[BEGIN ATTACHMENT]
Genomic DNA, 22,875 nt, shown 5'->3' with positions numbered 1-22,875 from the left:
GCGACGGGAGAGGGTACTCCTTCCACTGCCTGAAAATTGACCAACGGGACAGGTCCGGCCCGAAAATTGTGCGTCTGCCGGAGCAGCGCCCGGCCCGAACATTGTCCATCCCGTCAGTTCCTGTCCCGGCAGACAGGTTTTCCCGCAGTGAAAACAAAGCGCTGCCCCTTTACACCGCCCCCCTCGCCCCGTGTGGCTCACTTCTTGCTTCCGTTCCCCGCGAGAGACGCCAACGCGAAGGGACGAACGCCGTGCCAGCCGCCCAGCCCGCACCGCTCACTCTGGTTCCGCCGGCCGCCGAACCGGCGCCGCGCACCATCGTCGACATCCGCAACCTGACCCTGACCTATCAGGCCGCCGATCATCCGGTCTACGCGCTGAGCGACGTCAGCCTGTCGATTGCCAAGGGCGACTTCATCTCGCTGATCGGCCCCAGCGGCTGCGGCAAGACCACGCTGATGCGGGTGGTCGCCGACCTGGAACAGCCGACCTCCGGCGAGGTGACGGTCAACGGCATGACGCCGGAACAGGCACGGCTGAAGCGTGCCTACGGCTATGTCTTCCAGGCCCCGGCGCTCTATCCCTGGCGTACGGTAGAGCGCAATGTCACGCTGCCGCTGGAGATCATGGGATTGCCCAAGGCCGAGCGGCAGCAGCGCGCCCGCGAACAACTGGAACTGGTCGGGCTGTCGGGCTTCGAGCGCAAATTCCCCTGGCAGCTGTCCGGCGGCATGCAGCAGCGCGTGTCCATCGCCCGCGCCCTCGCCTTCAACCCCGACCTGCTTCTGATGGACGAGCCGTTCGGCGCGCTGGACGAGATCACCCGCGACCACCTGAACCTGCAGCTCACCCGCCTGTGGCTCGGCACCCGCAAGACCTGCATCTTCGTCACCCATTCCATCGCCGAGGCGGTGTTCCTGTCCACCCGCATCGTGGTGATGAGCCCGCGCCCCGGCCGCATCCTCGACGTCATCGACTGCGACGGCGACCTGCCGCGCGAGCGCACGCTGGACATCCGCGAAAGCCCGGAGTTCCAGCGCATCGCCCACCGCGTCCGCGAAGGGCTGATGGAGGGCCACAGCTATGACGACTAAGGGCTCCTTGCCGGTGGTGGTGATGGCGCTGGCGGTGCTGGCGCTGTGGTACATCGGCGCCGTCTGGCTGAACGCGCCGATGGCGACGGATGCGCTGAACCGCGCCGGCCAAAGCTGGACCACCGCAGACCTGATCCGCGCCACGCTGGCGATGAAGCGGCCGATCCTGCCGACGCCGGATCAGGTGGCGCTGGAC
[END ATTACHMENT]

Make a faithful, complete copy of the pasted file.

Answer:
Genomic DNA, 22,875 nt, shown 5'->3' with positions numbered 1-22,875 from the left:
GCGACGGGAGAGGGTACTCCTTCCACTGCCTGAAAATTGACCAACGGGACAGGTCCGGCCCGAAAATTGTGCGTCTGCCGGAGCAGCGCCCGGCCCGAACATTGTCCATCCCGTCAGTTCCTGTCCCGGCAGACAGGTTTTCCCGCAGTGAAAACAAAGCGCTGCCCCTTTACACCGCCCCCCTCGCCCCGTGTGGCTCACTTCTTGCTTCCGTTCCCCGCGAGAGACGCCAACGCGAAGGGACGAACGCCGTGCCAGCCGCCCAGCCCGCACCGCTCACTCTGGTTCCGCCGGCCGCCGAACCGGCGCCGCGCACCATCGTCGACATCCGCAACCTGACCCTGACCTATCAGGCCGCCGATCATCCGGTCTACGCGCTGAGCGACGTCAGCCTGTCGATTGCCAAGGGCGACTTCATCTCGCTGATCGGCCCCAGCGGCTGCGGCAAGACCACGCTGATGCGGGTGGTCGCCGACCTGGAACAGCCGACCTCCGGCGAGGTGACGGTCAACGGCATGACGCCGGAACAGGCACGGCTGAAGCGTGCCTACGGCTATGTCTTCCAGGCCCCGGCGCTCTATCCCTGGCGTACGGTAGAGCGCAATGTCACGCTGCCGCTGGAGATCATGGGATTGCCCAAGGCCGAGCGGCAGCAGCGCGCCCGCGAACAACTGGAACTGGTCGGGCTGTCGGGCTTCGAGCGCAAATTCCCCTGGCAGCTGTCCGGCGGCATGCAGCAGCGCGTGTCCATCGCCCGCGCCCTCGCCTTCAACCCCGACCTGCTTCTGATGGACGAGCCGTTCGGCGCGCTGGACGAGATCACCCGCGACCACCTGAACCTGCAGCTCACCCGCCTGTGGCTCGGCACCCGCAAGACCTGCATCTTCGTCACCCATTCCATCGCCGAGGCGGTGTTCCTGTCCACCCGCATCGTGGTGATGAGCCCGCGCCCCGGCCGCATCCTCGACGTCATCGACTGCGACGGCGACCTGCCGCGCGAGCGCACGCTGGACATCCGCGAAAGCCCGGAGTTCCAGCGCATCGCCCACCGCGTCCGCGAAGGGCTGATGGAGGGCCACAGCTATGACGACTAAGGGCTCCTTGCCGGTGGTGGTGATGGCGCTGGCGGTGCTGGCGCTGTGGTACATCGGCGCCGTCTGGCTGAACGCGCCGATGGCGACGGATGCGCTGAACCGCGCCGGCCAAAGCTGGACCACCGCAGACCTGATCCGCGCCACGCTGGCGATGAAGCGGCCGATCCTGCCGACGCCGGATCAGGTGGCGCTGGAC